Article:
Lincoln Journal Star from Lincoln, Nebraska on December 5, 1973 · 25
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Lincoln Journal Star from Lincoln, Nebraska · 25

Lincoln, Nebraska
Issue Date:
Wednesday, December 5, 1973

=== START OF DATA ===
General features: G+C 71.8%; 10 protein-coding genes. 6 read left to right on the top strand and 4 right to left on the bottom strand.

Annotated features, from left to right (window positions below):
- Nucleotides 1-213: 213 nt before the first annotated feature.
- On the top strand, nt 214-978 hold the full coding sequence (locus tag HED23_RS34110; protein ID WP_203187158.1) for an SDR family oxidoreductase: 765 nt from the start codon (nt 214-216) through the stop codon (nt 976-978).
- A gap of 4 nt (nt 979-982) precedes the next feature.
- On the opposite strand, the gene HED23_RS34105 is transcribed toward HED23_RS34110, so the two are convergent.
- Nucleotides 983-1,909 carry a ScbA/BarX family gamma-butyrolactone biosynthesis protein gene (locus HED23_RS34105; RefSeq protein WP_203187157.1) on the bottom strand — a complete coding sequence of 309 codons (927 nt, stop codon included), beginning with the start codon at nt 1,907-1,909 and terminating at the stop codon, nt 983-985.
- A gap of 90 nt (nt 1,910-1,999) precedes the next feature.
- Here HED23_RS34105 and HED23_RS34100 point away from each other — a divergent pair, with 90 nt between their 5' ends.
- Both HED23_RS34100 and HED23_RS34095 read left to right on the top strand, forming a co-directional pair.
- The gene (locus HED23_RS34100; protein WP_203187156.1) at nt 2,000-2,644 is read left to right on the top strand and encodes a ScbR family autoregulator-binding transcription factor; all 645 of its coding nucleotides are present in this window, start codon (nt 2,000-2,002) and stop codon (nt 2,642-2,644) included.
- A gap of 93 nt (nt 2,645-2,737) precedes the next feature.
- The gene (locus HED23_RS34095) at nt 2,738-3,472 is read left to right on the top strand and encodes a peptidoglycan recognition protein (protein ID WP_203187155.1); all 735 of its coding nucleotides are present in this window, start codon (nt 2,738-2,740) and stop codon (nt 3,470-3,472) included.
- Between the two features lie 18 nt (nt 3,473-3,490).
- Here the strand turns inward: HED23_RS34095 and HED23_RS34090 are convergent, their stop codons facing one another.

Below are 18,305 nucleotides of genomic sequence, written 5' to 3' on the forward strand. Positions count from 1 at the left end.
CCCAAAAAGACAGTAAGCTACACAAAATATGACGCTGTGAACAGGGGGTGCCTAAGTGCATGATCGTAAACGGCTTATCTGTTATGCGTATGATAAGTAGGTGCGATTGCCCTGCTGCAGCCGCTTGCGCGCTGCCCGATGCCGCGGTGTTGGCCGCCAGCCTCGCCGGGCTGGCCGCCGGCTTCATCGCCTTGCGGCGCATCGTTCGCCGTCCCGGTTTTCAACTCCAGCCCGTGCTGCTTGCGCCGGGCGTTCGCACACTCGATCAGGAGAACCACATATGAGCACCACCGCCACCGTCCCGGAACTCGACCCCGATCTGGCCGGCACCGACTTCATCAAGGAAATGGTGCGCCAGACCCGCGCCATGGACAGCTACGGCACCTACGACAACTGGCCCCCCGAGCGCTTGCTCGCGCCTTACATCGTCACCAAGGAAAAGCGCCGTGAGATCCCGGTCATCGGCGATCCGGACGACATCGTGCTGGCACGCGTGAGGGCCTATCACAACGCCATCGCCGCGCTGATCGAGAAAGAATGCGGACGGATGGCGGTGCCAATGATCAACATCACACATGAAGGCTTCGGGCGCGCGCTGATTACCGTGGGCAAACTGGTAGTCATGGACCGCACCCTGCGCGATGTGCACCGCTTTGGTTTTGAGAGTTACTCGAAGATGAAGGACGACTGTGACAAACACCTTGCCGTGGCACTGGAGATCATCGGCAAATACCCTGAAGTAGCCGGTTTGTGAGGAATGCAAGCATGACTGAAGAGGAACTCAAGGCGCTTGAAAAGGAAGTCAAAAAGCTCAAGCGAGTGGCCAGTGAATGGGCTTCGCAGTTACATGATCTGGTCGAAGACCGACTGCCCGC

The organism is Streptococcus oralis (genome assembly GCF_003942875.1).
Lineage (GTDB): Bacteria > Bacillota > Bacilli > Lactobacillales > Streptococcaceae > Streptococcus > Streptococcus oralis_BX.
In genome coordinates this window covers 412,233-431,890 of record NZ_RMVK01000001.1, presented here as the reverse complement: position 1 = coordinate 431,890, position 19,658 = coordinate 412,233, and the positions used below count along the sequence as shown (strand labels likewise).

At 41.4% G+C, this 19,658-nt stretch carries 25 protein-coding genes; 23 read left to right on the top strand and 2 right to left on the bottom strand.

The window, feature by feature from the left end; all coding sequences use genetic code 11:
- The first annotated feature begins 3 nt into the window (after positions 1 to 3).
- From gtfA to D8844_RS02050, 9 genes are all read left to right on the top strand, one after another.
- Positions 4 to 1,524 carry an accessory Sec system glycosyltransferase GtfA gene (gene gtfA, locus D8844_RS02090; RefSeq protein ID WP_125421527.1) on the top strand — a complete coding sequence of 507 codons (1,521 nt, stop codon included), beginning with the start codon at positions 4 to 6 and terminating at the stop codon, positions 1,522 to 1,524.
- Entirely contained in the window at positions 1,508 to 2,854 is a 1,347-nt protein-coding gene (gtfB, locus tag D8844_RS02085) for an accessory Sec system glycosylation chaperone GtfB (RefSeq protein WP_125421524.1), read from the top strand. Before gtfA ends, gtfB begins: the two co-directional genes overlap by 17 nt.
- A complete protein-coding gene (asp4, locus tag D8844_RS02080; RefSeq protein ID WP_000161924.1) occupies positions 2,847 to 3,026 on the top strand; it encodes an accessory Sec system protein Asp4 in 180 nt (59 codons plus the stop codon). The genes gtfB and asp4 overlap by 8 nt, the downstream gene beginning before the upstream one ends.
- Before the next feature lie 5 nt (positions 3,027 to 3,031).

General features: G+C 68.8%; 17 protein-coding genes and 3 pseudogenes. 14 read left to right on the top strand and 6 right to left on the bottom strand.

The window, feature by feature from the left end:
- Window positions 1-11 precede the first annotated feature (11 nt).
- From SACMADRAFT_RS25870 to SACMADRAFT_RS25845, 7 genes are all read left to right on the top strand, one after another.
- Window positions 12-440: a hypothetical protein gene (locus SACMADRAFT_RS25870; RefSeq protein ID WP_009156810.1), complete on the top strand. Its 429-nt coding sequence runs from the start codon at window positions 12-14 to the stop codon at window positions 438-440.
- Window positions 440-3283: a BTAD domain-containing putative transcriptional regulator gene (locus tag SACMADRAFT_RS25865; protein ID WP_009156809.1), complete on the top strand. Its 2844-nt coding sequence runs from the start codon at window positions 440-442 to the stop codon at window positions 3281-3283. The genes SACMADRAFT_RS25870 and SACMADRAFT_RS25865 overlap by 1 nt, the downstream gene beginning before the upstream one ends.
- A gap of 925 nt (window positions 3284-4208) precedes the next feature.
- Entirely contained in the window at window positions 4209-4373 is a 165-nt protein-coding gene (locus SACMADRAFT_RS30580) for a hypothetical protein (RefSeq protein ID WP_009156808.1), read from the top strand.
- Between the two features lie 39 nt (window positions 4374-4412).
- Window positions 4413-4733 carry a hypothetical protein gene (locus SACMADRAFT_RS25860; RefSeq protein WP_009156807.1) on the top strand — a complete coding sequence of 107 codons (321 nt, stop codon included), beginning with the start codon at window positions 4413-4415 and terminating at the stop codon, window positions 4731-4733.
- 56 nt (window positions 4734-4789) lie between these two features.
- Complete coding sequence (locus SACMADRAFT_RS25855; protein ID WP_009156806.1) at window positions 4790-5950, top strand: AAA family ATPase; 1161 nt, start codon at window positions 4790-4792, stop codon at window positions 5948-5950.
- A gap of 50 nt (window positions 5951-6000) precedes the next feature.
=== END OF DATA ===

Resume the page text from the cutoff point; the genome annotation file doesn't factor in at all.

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Scantlebury Eager for Ft. Calhoun Coaching Debut Saturday night's Oakland-Craig at Ft. Calhoun basketball game may not generate much state-wide significance. Neither is expected to be a Class C powerhouse. But the game is noteworthy. It marks the coaching debut of Ft. Calhoun's Tom Scantlebury, the ball-handling wizard who electrified Nebraska basketball fans for four years. Scantlebury, who scored 969-points in his 3-year Cornhusker varsity career, coaches Ft. Calhoun the same way he played " fast. "We hope to run a lot," he says. "We have five starters who Hastings in Favorite's Hole for MAC Tou By Dave Sittler State College Writer Basketball, Nebraska State, will be the feature attraction at Concordia College in Seward starting Thursday. Concordia will host' the fifth annual Nebraska Intercollegiate Athletic Conference (NIAC) preseason tournament with eight teams competing. In addition to the six NIAC team which, include Nebraska Wesleyan, Hastings, Dana, Concordia, Doane and Midland, guest schools Bellevue College and Texas Wesleyan will roun-clout the field. The three-day meet will be held Thursday through Saturday with four games all three days with action starting at 3.30 during all three sessions. Dana and Nebraska Wesleyan meet at 3; 30 p.m. Thursday in the opening round followed by Midland and Texas Lutheran at 5:15. Defending champion Hastings will meet Concordia at 7 p.m. followed by the Bellevue Doane contest at 8:45. Powerhouses Hastings and Doane, who return all five starters from last season, are considered the pre-meet favorite along with Nebraska Wesleyan Coach Irv Peterson's Wesleyan crew got their 1973-74 season off to an impressive start last week by rolling over Kansas Wesleyan and McPherson College, 93-74 and 86-75 respectively. "We're always pleased to win games on the road like we did OU, Creighton Rated Tourney Favorites ' Omaha Oklahoma and Creighton rate the favorites' tags in the Friday night opening games of the first Creighton Cage Classic, sponsored by Big Brothers Association of Omaha and Council Bluffs. Oklahoma, featuring Big Eight Conference Player of the Year . Alvan Adams, is selected over San Diego State, a club which apparently has found great support in new faces for super soph .Steve Copp. Creighton is given a slight edge against Air Force Academy, though the Rich Nickelson-led Falcons will be a stern test of whether Creighton 's rangy guards can handle tough defensive pressure. Count the Saturday night final a toss-up, whether the two favorites make it or not. Game time both Friday and Saturday is 7 and 9 p.m. in the Civic Auditorium Arena. Cappelletti's Frustrations End NEW YORK (AP) - John Cappelletti, Penn State's stellar running back, had at least one moment of doubt Monday night, the day before he was named winner of the Heisman Trophy for 1973. "All the All-Americans were in New York to tape a television show," Cappelletti said Tuesday. "I saw John Hicks (Ohio State's mammoth offensive tackle) last night, and I thought someone that size might be big enough to scare some people into voting for him." Maybe some, but not enough. Cappelletti, a 6-foot-l, 215-pound senior, was an easy winner of the prestigious award given to "the outstanding college football player of the year," piling up 1,-057 points-including 229 first-place votes from the panel of 819 sports writers and broadcasters. The balloting was conducted by New York's Downtown Athletic Club. The 6-2, 258-pound Hicks finished second with 524 points, equalling the best showing ever by an interior lineman. Texas running back Roosevelt Leaks can play guard. We'll have to scrap to rebound, but we think we can press. "I'm pretty optimistic even though we return only two starters from a losing (7-10) season," adds Scantlebury. "I know Oakland-Craig qualified for the state Class C tournament last season, so we'll have our work cut out for us." ' Scantlebury, who earned all-Big Eight acclaim his senior season at Nebraska, almost made it as a free agent with the NBA Milwaukee Bucks after his Cornhusker careers. . ' 'I was like Al Nissen was this year with Kansas City-Omaha. I jnj fiitrato Jnurnal mm Wednesday, Dec, 5, 1973 25 last week," Peterson said. "Our veterans and new Dlavers were able to blend in well together and got our offense rolling.' The Plainsmen veterans include senior center John Strain, senior forward Dean DeBoer and junior guard Steve Joekel. Joekel, a 6-2 Lincoln East grad, scored a career high 34 points against McPherson and added 22 in the win over Kansas Wesleyan. Sophomore guard Bob Knollenberg and junior college transfer Gene Parks are the two newcomers that pleased the veteran Peterson. Parks, a 6-6 transfer from Nebraska Southern,' poured in a 1 i I John Magsamen . . . Pius Cager . was third, quarterback David Jaynes of Kansas fourth and running back Archie Griffin of Ohio State fifth. "I'm pretty excited about winning," said Cappelletti, "although there are a lot of great athletes and I wouldn't have been too disappointed it I didn't get it. But my teammates had a lot to do with my winning it, and I'd like somehow for everyone to be able to share in it." "He's the best player I've ever been around," declared Penn State Coach Joe Paterno, who's had such stars as Franco Harris, Lenny Moore, Lydell Mitchell, Jack Ham, Mike Reid, Ted Kwalick and John Hufnagel in past years. "He's a great athlete who worked hard all year and had a great season," Paterno added. "He has great poise, an innate confidence, and the ability to get people to do things with him. The Heisman Trophy is a just reward for a very worthy young man." He is the 37th offensive back and the 35th senior but the first from Peno State to win the was about .the hs) guy cut," relates Scantlebury. The Oakland, Calif., native then spent two years, competing in the Continental Basketball Association (CBA), a semipro league with teams in Illinois, Wisconsin and Michigan. "I finished school at Nebraska and flew to Chicago on the weekends to play for Rockford (111.)," relates Scantlebury. "After I graduated, I saw this job at Ft. Calhoun listed in the teacher's placement last spring," he adds. "I still have a real love for basketball and have always wanted to stay in it, so I applied and was accepted." rney game-high 26 points against Kansas Wesleyan and hit double figures with 20 counters against McPherson. "Bob has obviously been a valuable addition to our squad," Peterson said. "We were counting on him for rebound strength, so the scoring he's Providi has been a happy sur- Pnse- Peterson, who would rather not even play in this week's NIAC event, says he considers Hastings the tourney favorite. "I'll admit that I don't really care for this early season tournament," he said. "The bad thing about it is the fact each conference team ends-up playing some of the other NIAC teams three times in a season." "It's a lot of games in a short time which really jams-up each team's schedule." "Hastings should easily be considered the favorite along with Doane," he continued, "but we're not about to throw in the towel without a good fight." Learned From Playing City Teams Pius Thrived on Competition By Randy York Prep Sports Writer One of a Series The experience of playing Lincoln basketball teams is all but over. But Lincoln Pius X coach Don Kelley hopes the experience isn't forgotten. "I think we were able to learn some great things playing in this city," says Kelley. "Sometimes we were competitive. Sometimes we weren't. But we always seemed to have profitted from the experience." , The Thunderbolts no longer play city rivals Northeast and East, which have combined for five state Class A championships and one runnerup finish in the last seven years. Southeast also dropped the 'Bolts from its schedule to start fulfilling committments to the new 1-80 Conference, which will begin next fall. "We may not play a Lincoln team (Lincoln High) until March. But we tried to get a representative schedule. And I think it's as good as any Class B schedule in the state," says Kelley. "We play Omaha teams; Southern teams, Southwest teams, Northeast teams." Pius X returns four lettermen from last March's Class B state semifinalist club, edged out by eventual champion Fairbury. But one of those lettermen, Artie Aksarait, won't be Heisman Trophy in the 39-year history of the award. He also is the first player from an Eastern school' to win since Roger Staubach of Navy in 1963. Last year's winner was flanker Johnny Rodgers of Nebraska. It has not been all glory for Cappelletti. A star, quarterback in high school, he found himself playing defensive back as a sophomore. Was he discouraged? "No, not really. We had some pretty good running backs in Lydell Mitchell, Franco Harris and Tom Donchez, so I couldn't really complain. And Coach Paterno told me I'd be going back to offense my junior year." But that didn't end his frustrations. He even thought about quitting early in his junior year, after failing to gain 100 yards in any of his first three games of 1972. "After the Iowa game I was really confused," he said. "I felt I just didn't have It any more. I felt maybe tailback wasn't my position. It was the lowest point I ever bad in college." ( Scantlebury claims he couldn't be happier with his new setup as a history and social studies teacher and Class C basketball coach. ' . "Ft. Calhoun is only nine miles north of Omaha and growing rapidly," he points out. "They have excellent facilities a 2-year-old schdbl with a great gym. It won't take long for it to South Dakota available until January at the earliest. Last season's leading 'Bolt rebounder and defensive ace and second leading scorer underwent knee surgery for a football injury in September and still can't practice. Kelley, however, believes he has in his other three returning lettermen "solid players who can score, play the good defense and have a good knowledge of the game." All-state football end John Magsamen, who led Pius X with a 13 scoring average last season, and guards Pat Anderson and Jim. Hamersky are other returning lettermen. "This group represents the most returning experience we've had for a while," notes Kelley, "We don't have anyone exceptionally big. We're not real quick and we're not the best bunch of shooters. But this group has a Coaches' Pay raises for head football coach Tom Osborne and his 10 assistants will be on the agenda when the University of Nebraska Board of Regents meet Thursday afternoon. NU athletic director Bob Devaney says he is pleased with the results of the regular season. Osborne's first Cornhusker squad compiled an 8-2-1 record, identical to the mark made by But he persevered, and the next week gained 124 yards against Illinois'. He went on to gain 1,117 yards last season, and increased it to 1,522 yards on 286 carries in 1973, when he led Penn State to an 11-0 record and a berth in the Orange Bowl. I learned a lesson if you stick with something longer' than you think you can, things will work out for you." A modest young man, Cappelletti described himself as "a consistent type of runner, not the kind who burns holes in the turf. Majoring in law enforcement and corrections at Penn State, Cappelletti spent eight weeks last winter working with, the police department in his home town of Upper Darby, Pa. I, John Cappelletti, Penn State, (229), 1,057. 2, John Hicks, Ohio State, (114), 524. 3, Roosevelt Leaks, Texas, (74), 482. 4, David Jaynes, Kansas, (66), 3M. S, Archie Griffin, Onto State, (45), 326. 6, Randy Gradilhar, Ohio State, (47), 282. 7, Luciout Selmon, Oklahama, (39), 250. 1, Woody Green, Arizona State, (31), 247. 9, Danny White, Arliona State, (32), 166. 10, Kermlt Johnson, UCLA, (24), 122. 11, Tony Doriett, Pittsburgh, (15), 115. 12, Lynn Swann, Southern California, (16), 108. 13, Anthony Davis, Southern California, (5), 104;. Conredge Holloway, Ten-nessee, (16), 93. become Class B. ' "I live in West Omaha, so I can still enjoy a big city," says Scantlebury, , who admits the experience of coaching in a smaller community is decidedly different than his own playing experience at large Oakland Skyline High School. "Everyone knows everyone here. For me, that's different, but I like it. It's better," says Scantlebury. "You know all the local yokels down the street. It's really informal." The competition probably won't remind him of a Bill Cain, a Cliff Meely or a Dave Robisch. But it's competition. And State's Dale Nickelson great desire to win and certainly expects to win despite a rugged schedule." That desire is almost too intense, according to Kelley, who believes "we're trying too bard at this point. I like to play loose and experiment in December." With Aksamit at least temporarily out of the picture, Kelley maintains "we'll have to hitch up our belt and all do a better job of rebounding. And that means our guards are going to have to help." Anderson and Hamersky inherit that task. The two who will join Magsamen in the front line will be chosen from among Eric Siepker, Mike Peters, Doug Charko and Rick Zitek. Kelley also has been impressed with the outside shooting and hustle of what he Salaries Weighed Devaney's final team last fall. Devaney said he was sure the current team was disappointed not to win the Big Eight championship, as was the cast? last season. But, he added, the Orange Bowl victory over Notre Dame last year helped to make the year a better one, and he hopes a good showing against Texas in the Cotton Bowl will do the John Cappelletti . it will be equally intense. In season-opening games involving Lincoln teams, here's a first crack at forecasting: Lincoln Southeast v. Lincoln East, Friday night, Pershing Auditorium The teams should be evenly matched. But the Spartans deserve an edge, based on more experienced guard play. Lincoln High at Hastings, Friday night The Tigers are favored only because they're at home. Kearney v. Lincoln Northeast, Saturday night, East Gym -Kearney lost most of its (55) drives past Creighton's calls his midgets Joe Millard (5-9) and Bob McCloskey (5-8). Senior Mike Creal "has shown good early shooting form, too," according to Kelley. Pius X Roster PM Name, School Ht. Wt. Yr. x-G-Pat Anderson 6-2 170 12 G-Mike Creal 6-0 155 12 X-G-Jim Hamersky 6-2 170 12 G-Bob McCloskey 5-8 150. 12 G-Joe Millard 5-9 140 12 F Doug Charko 6-2 165 12 F-Leo Jablonsky 6-1 165 12 K-F-John Magsamen 6-2 175 12 F-Eric Siepker 6-3 170 12 F-Rick Zitek -.6-0 180 12 F-Mitch Ohnoutka 6-0 165 11 x-C-Arlie Aksamit 6-3 175 12 C-Mike Peters 6-4 170 II x denotes lotternwn. Schedule December: 8 at Council Bluffs (la.) St. Albert's; 15 - at Fairbury; 21 - at Minden; 26-29 - at Wayne State College Holiday Tournament. January: 11 - Lexington; 12 Omaha Holy Name; 18 - at Waverly; 19 - at Gothenburg; 25 Omaha Gross; 26 David City Aquinas. February: 1 at Beatrice; 2 at Syracuse; 8 - Omaha Paul VI; 15 -Norris; 22, - Cozad; 23 - Omaha Cathedral. . March: I - Lincoln High (Pershing). same for this year's club. The Nebraska coaches and their present salaries are: Osborne, $24,000; Warren Powers and Monte Kiffin, $19,-000; Mike Corgan, Cletus Fischer, John Melton and James Ross (who also is assistant athletic director), $19,500; Rick Duval and Gerald Moore, $17, 500; George Darlington, $16,000; William Myles, $15,000. . Heisman Winner Scantlebury hopes firepower from last March's state semifinalist team. Northeast returns Terry Novak. And that's enough to make an easy choice. Omaha Westside at Lincoln High, Saturday night The Warriors return two starters and are blessed with a 6-7 Creighton Prep transfer from the 1973 state runnerup. They should coast. Lincoln Pius X at Council Bluffs (la). St. Albert's, Saturday night - St. Albert's already will have played three games. But the 'Bolts are bracing for an excellent season. Prep Picks... Page 26 UPI TELEPHOTO Mike Heck (54). SoOlieFS' Switzer Honored KANSAS CITY (AP) - Coach Barry Switzer of Oklahoma started the football season with several apparent handicaps. The Sooners were placed on probation by the Big Eight Conference last August for recruiting violations. Because of that probation, they also lost their only experienced quarterback, Kerry Jackson. Switzer was just beginning his first season as a head coach, having succeeded Chuck Fairbanks. He was minus 15 starters from the previous year, and the Sooners were figured to finish fourth in the Big Eight race. Oklahoma went through the campaign with a 10-0-1 record, won the conference championship and is ranked second nationally. As a result, Switzer, at 35, was named conference coach of the year today by a 20-member board. Switzer just did edge out Coach Don Fambrough of Kansas, who guided the Jayhawks to a 7-3-1 season and into the Liberty Bowl to play North Carolina State Dec, 17. The Jayhawks finished the league race tied with Nebraska for second place. The Sooners also came up with the defensive player of the year in Lucious Selmon, their All-America nose guard. Selmon won the honor in a runaway. The only other players who received votes Were teammate Rod Shoate, Cleveland Vann of Oklahoma State and John Dut-ton of Nebraska. Shoate also made the All-America team. Quarterback Dave Jaynes of Kansas, another All-American who established six Big Eight passing records, was selected the offensive player of the year, eding Oklahoma's runner Joe Washington. Sooner quarterback Steve Davis was the only other player to receive a vote. Jaynes led the conference in passing and total offense. He connected on 172 of 330 passes for 2,131 yards and 13 touchdowns. He had only nine interceptions. Jaynes was regarded as the big reason the Jayhawks, who lost two games by only one point, came back from two consecutive 4-7 campaigns to register their first winning season and receive their first bowl bid since 1968. Both Switzer and Fambrough attributed part of the success of their teams to the fact that some of their young, untested players performed better than had been anticipated. Santo Stands Pat HOUSTON (UPI) - Having tried to change the home of Ron Santo and failed, baseball's officialdom today gets down to the business of settling the addresses of a couple of managers and one entire team. Santo, the 33-year-old Chicago Cubs' third baseman, Tuesday became the first player to take advantage of a recently implemented contract clause which allows a veteran player to approve any trade that would shuffle him off to another city. The Cubs tried to deal Santo to the California Angels. Such a "trade could conceivably still take place, but while the Cubs are trying to coax Santo around to their way of thinking, baseball's winter meetings will reach the stage where high powered decisions must be made. Discussions begin today at baseball's highest levels in Oakland owner Charles O. Finley's attempt to obtain compensation from the New York Yankees for Finley's former manager Dick Williams -moving to the New York Yankees. Finley, who delayed his arrival at the meeting until the eve of his confrontation, has threatened legal action if he is not compensated for Williams' departure. And if Finley is compensated the Yankees will probably want something from Detroit in return for Ralph Houk going off to manage the Tigers. While Finley is arguing his case with American League officials, National League owners take up the question of who will own the San Diego franchise next season and where the club will play. Two five-man trades took place Tuesday, making six deals involving 20 players transacted in two days. Pittsburgh gave up righthand-"ed hurler Nelson Briles and in-fielder Fernando Gonzalez to pitcher-hungry Kansas City in return for utility man Ed Kirkpatrick, i n f i e 1 d e r Kurt Bevacqua and young first baseman Winston Cole. The other swap saw Cincinnati send lefthanded pitcher Ross Grimsly and catcher Wally Williams to Baltimore for veteran outfielder Merv Retten-mund and two minor leaguers-shortstop Junior Kennedy and catcher Bill Wood. But it was Santo and his reluctance to leave the Cubs that highlighted the day. The Cubs, having acquired a youngster from the Texas Rangers they think can play third base for them Bill Madlock were known to be trying to peddle Santo. One trade was worked out with the California Angels, but Santo balked. That caused the Cubs to officially report Santo's feelings. "Ron Santo has elected ' to exercise his rights under the new rules," a Cub spokesman said, "which gives a player with 10 years experience in the major leagues and five years with the same club (Santo has 14 years with Chicago) the right to decide whether he would report to another club in the event of a trade. "John Holland (the club's executive vice president) said he had talked to Ron and Ron said his decision at this time is to remain with the Cubs' organization. Frosty Among Finalists Mission, Kans. Nine finalists in the 1973 College Athletics Top Ten Student-Athlete Awards have been announced by the National Collegiate Athletic Association. The finalists from the fall nominations will compete with the six finalists from the winter-spring nominations for the Today's Top Five Student-Athletes Awards. The Today's Top Five is part of the College athletics Top Ten, which also honors five distinguished former student-athletes on their Silver Anniversary as college graduates. The fall finalists are: Forrest P. (Frosty) Anderson, Jr., Nebraska, end; David A. Blandino, Pittsburgh, offensive tackle; Monte R. Doris, Southern California, defensive lineman; David D. Gallagher, Michigan, defensive tackle; Charles M. Getty, Penn State, offensive tackle; Richard A. Haynie, Air Force Academy, quarterback; Randall P. Poltl, Stanford, safety; Frank T Tusinski, U. Millsouri-St. Louis, soccer; and Norris L. Weese, Mississippi, quarterback.